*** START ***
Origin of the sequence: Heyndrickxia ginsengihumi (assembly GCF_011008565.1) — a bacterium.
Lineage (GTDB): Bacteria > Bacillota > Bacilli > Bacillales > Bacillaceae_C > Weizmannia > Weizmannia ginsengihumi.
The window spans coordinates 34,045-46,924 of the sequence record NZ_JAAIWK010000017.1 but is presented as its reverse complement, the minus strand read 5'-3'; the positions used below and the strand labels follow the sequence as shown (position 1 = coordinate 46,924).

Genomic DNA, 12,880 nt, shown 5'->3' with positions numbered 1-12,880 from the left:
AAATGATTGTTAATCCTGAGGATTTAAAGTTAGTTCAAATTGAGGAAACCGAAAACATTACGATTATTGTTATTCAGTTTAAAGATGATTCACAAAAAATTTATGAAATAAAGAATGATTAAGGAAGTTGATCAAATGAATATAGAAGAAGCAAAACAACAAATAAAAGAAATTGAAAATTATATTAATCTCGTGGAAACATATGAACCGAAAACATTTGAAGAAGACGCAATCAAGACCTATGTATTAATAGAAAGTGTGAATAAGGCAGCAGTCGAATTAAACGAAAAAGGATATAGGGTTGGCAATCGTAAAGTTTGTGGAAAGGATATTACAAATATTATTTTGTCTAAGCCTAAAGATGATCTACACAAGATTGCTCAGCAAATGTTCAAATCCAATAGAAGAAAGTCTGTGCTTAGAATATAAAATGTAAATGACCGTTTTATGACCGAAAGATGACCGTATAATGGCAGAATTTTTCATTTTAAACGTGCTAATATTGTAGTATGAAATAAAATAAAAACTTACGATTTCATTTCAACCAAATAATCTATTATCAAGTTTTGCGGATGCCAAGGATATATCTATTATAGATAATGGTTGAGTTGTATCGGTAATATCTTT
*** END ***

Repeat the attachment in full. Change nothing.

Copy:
Origin of the sequence: Heyndrickxia ginsengihumi (assembly GCF_011008565.1) — a bacterium.
Lineage (GTDB): Bacteria > Bacillota > Bacilli > Bacillales > Bacillaceae_C > Weizmannia > Weizmannia ginsengihumi.
The window spans coordinates 34,045-46,924 of the sequence record NZ_JAAIWK010000017.1 but is presented as its reverse complement, the minus strand read 5'-3'; the positions used below and the strand labels follow the sequence as shown (position 1 = coordinate 46,924).

Genomic DNA, 12,880 nt, shown 5'->3' with positions numbered 1-12,880 from the left:
AAATGATTGTTAATCCTGAGGATTTAAAGTTAGTTCAAATTGAGGAAACCGAAAACATTACGATTATTGTTATTCAGTTTAAAGATGATTCACAAAAAATTTATGAAATAAAGAATGATTAAGGAAGTTGATCAAATGAATATAGAAGAAGCAAAACAACAAATAAAAGAAATTGAAAATTATATTAATCTCGTGGAAACATATGAACCGAAAACATTTGAAGAAGACGCAATCAAGACCTATGTATTAATAGAAAGTGTGAATAAGGCAGCAGTCGAATTAAACGAAAAAGGATATAGGGTTGGCAATCGTAAAGTTTGTGGAAAGGATATTACAAATATTATTTTGTCTAAGCCTAAAGATGATCTACACAAGATTGCTCAGCAAATGTTCAAATCCAATAGAAGAAAGTCTGTGCTTAGAATATAAAATGTAAATGACCGTTTTATGACCGAAAGATGACCGTATAATGGCAGAATTTTTCATTTTAAACGTGCTAATATTGTAGTATGAAATAAAATAAAAACTTACGATTTCATTTCAACCAAATAATCTATTATCAAGTTTTGCGGATGCCAAGGATATATCTATTATAGATAATGGTTGAGTTGTATCGGTAATATCTTT